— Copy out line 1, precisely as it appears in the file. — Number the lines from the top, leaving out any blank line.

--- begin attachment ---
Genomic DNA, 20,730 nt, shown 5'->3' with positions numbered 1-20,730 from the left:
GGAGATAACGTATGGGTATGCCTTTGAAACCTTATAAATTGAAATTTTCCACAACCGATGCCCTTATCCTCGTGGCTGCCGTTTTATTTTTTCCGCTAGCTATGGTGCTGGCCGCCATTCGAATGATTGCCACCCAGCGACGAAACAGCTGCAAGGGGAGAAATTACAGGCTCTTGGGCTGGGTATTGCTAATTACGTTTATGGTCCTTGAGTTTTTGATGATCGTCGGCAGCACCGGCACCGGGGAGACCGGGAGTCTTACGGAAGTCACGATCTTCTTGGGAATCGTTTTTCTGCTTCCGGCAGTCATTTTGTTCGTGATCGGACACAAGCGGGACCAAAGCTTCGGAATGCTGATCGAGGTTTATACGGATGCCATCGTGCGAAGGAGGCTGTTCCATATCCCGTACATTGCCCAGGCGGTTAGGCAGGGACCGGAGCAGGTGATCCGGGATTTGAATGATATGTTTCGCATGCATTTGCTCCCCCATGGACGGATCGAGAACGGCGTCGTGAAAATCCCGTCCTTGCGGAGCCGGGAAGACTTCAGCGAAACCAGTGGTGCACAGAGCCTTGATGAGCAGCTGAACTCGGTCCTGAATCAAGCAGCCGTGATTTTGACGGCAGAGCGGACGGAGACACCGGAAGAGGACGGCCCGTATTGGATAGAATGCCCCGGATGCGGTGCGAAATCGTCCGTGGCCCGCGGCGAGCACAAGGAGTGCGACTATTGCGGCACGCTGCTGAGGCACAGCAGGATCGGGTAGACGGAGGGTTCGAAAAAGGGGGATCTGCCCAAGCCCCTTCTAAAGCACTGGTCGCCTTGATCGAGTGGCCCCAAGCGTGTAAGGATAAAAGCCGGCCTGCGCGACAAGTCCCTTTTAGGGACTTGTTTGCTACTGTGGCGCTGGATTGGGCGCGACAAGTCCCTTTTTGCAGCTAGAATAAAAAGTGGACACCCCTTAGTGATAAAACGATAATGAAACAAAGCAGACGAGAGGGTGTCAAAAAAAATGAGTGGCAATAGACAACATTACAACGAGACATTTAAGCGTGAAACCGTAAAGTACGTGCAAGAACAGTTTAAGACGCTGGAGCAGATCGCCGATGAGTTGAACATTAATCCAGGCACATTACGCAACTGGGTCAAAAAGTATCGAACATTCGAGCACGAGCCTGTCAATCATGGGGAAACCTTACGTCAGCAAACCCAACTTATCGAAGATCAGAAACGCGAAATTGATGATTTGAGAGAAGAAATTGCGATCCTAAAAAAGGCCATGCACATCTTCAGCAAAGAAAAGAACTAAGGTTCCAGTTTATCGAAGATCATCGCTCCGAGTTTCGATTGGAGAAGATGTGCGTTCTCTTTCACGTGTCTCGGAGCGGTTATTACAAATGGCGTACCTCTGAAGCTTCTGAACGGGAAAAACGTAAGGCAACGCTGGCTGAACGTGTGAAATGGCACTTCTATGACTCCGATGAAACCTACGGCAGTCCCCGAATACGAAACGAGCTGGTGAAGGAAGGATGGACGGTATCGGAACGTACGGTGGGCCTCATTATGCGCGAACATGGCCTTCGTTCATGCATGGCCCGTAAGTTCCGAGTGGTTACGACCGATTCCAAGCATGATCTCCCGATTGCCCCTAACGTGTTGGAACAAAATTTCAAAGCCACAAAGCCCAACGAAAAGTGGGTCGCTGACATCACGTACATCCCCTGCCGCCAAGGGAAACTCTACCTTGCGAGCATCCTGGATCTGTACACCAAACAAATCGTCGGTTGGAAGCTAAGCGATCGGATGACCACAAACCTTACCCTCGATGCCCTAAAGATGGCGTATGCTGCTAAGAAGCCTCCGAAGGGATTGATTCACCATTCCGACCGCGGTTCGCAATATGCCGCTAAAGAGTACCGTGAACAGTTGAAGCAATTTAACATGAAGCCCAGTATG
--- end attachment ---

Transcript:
Genomic DNA, 20,730 nt, shown 5'->3' with positions numbered 1-20,730 from the left: